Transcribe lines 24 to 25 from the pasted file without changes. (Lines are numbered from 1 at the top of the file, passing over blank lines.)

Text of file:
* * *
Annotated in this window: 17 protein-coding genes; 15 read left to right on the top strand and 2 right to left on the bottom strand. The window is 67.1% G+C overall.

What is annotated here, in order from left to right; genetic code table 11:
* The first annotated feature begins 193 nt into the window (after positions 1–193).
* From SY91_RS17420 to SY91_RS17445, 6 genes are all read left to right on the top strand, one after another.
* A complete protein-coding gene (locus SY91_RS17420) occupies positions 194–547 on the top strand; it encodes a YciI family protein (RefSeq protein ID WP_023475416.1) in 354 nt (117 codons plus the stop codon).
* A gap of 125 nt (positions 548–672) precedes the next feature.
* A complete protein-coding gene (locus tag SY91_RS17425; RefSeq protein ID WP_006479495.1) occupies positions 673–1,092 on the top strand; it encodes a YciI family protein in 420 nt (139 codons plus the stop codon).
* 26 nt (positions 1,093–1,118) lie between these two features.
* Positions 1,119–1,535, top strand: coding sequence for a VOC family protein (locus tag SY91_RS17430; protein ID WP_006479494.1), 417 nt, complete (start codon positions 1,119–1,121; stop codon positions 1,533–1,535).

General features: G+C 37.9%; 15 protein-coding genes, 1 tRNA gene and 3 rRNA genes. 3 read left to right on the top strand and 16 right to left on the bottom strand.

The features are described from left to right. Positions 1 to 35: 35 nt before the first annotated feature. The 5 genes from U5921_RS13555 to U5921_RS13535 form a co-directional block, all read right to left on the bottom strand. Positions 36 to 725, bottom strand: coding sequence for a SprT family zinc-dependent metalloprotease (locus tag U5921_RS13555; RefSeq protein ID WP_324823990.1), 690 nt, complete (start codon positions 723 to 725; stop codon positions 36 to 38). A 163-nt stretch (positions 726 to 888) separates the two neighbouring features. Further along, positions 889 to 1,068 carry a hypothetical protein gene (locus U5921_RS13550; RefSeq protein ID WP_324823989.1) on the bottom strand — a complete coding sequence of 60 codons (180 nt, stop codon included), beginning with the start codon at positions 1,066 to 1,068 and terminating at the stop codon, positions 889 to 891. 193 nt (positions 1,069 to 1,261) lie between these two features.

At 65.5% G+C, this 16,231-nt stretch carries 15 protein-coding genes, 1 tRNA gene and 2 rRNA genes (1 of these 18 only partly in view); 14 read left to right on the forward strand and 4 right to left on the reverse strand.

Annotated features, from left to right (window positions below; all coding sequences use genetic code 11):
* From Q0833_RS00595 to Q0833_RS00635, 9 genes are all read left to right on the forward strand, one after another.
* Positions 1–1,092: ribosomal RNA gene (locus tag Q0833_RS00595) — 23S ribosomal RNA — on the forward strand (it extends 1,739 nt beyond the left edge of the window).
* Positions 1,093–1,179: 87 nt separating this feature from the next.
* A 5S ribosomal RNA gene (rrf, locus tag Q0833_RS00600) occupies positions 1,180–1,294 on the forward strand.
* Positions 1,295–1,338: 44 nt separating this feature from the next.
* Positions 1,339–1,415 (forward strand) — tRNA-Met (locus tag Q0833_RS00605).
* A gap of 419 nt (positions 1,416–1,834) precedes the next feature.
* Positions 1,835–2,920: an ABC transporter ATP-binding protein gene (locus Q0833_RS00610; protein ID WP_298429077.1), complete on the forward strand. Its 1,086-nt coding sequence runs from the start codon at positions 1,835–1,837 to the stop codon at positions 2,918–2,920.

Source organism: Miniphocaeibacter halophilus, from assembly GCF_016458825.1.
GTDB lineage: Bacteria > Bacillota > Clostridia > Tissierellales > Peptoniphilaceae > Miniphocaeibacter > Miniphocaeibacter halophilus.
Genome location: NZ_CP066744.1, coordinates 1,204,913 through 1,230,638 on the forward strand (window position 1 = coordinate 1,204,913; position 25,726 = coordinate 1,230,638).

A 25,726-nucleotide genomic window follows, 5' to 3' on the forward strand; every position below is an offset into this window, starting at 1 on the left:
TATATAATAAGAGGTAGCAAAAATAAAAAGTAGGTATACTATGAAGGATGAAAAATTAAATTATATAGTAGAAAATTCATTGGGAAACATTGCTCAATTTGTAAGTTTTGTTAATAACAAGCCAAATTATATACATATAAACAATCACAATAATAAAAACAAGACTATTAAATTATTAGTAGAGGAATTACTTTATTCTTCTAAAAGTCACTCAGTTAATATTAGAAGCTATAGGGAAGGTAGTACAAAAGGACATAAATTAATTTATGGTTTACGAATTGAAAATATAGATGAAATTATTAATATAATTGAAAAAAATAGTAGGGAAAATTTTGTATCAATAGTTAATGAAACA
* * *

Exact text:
Genome location: NZ_CP066744.1, coordinates 1,204,913 through 1,230,638 on the forward strand (window position 1 = coordinate 1,204,913; position 25,726 = coordinate 1,230,638).

A 25,726-nucleotide genomic window follows, 5' to 3' on the forward strand; every position below is an offset into this window, starting at 1 on the left: